On Writing: Go for the Long Vision
March 25, 2016 § 8 Comments
In early March, I send a note to one of my writing teachers. “I’ve been frozen with my writing since I finished [that] essay… I have a low-grade thought in my mind that I’m done, I’m finished. I’m not going to be able to produce another essay I like that much.”
I think of the pages of nonsense mounting in my composition notebook. I focus on the feelings of dissatisfaction that ripple through me after a writing session. And I remember the excitement I woke to weeks before when I knew I had a viable project forming, taking shape, and moving toward completion.
What happens when something reaches the end and the next thing refuses to emerge? What happens when everything new I write embarrasses me and makes me wonder how I could be the same writer who wrote and submitted that finished piece? Have you ever been in this place, I write my teacher. What do you do?
In 1997 I crowd into a basement lecture hall with five or six dozen other college freshman. We climb stairs in the arena style room, fold our bodies into slightly cushioned seats, and pull fresh notebooks from our bags. Below us stands a professor with tufts of white hair sprouting above both his ears. We are bright-eyed students. This is Introduction to Chemical Engineering. The major we wrote about in our college applications. Our essays sang of our desires to pursue careers in this field—a vague degree the adults in our lives pushed in our direction when they saw our knack for balancing chemical equations and integrating polynomials.
“Welcome,” the professor says from far below, standing in front of the green chalkboard. A wide grin takes over his face, and he clasps his palms together. We uncap our pens and scrawl the date across the top of an empty page, ready to take notes.
My teacher responds, “Keep drafting. Go for a long vision. It’s okay if you don’t have another essay for a good while. Keep putting those… embarrassing ideas down on the page.”
So I grab a pen and write line after line in my notebook. A paragraph of reflection. A page that might transform into a scene. I try—better some days than others—to allow words to unfurl and sentences to fall from my thoughts before they slide from my memory. I ignore my lack of sensory detail, my over use of personification, the seemingly pointless ramblings and mundane descriptions, the way even though I know I shouldn’t, I compare these disjointed beginnings to the final version of past work.
Still my pen continues scratching across the page. Sometimes slow and methodical. A measured thought, a well-placed word. But more often speedy scribbles that even I can barely decipher.
Earlier this year my daughter tells an acquaintance of mine, “My mommy is a chemical engineer.” The woman raises her eyes in my direction. She’s always known me as a writer.
“In college,” I say. “My bachelor’s degree is in chemical engineering. I didn’t really like it.” A few words to explain poor career fits and the motivation for reinvention of self.
“Ah, a chemical engineer in paper only.” She smiles. I smile back even as I flinch.
A week later while cleaning out storage containers, I find a composition notebook with a black and white cover much like the ones I use these days to tuck away notes for essays and ideas I must remember. I open the cover and run my index finger over the indentations of my cursive letters. The yellowing book holds a faint crisp smell of many unused pages. The year reads 1997. The title says, Why I Decided to Become an Engineer. A remnant found from an engineering seminar I took the summer before freshman year. Almost 20 years ago, I wrote that I wanted to become an engineer so I could examine, “[R]eal world situations and learn ways to solve the problems.’’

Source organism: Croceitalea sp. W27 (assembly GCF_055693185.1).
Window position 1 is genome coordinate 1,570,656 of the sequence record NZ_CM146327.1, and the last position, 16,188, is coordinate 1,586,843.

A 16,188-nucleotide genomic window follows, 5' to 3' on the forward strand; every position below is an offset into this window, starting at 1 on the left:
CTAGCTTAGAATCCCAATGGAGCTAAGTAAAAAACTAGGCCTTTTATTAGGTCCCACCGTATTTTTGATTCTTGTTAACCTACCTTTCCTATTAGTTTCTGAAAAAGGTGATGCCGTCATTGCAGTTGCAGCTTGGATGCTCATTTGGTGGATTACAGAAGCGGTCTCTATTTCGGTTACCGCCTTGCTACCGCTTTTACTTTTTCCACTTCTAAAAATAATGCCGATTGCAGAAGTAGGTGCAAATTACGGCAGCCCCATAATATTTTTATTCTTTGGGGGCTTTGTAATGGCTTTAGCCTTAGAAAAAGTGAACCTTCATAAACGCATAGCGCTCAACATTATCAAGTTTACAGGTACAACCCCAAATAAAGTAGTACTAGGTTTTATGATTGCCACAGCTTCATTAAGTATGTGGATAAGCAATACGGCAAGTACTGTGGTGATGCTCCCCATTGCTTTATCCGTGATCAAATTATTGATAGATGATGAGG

I wanted to find solutions. In the end, a career as a chemical engineer didn’t present the types of problems I wanted to solve. It occurs to me, though, that my engineering studies have circled back to me. I carry with me a mindset gained, a honed ability to make sense of problems, a stamina for exploring scenarios and uncovering unique possibilities. And without remorse I have forgotten how to use steam tables, size a distillation column, or determine the mass balance in a batch process.
But I am an engineer. Not just in paper. Not a slip of my life that has now disappeared.
My teacher tells me that I’m aiming for a long vision. Now I feel myself stumbling through words I’m uncertain will become anything. I see essays in my head that refuse to manifest themselves in my notebook. And I remind myself how I am an engineer beyond the words on a diploma. I engineer phrases and sentences. I identify problems with structure and find solutions. I try and try again to fit parts together and sometimes witness the formation of a glorious whole. In those moments the divide between my chemical engineering days and my writing days shrinks to very little.
Years after that basement lecture hall and the smiling professor with the tufts of white hair, my past informs my present. Because of this truth I can have a long vision for my writing in the aftermath of a season when the right words flowed, the ideas wove together, and I engineered solutions that made an essay soar. Hidden in the paragraphs of new writing that embarrasses me are ideas, reflections, and direction that may very well inform my future work.
Patrice Gopo’s essays have appeared in a variety of publications including Gulf Coast, Full Grown People, and online in The New York Times and The Washington Post. She lives in North Carolina, and she is at work on a collection of essays.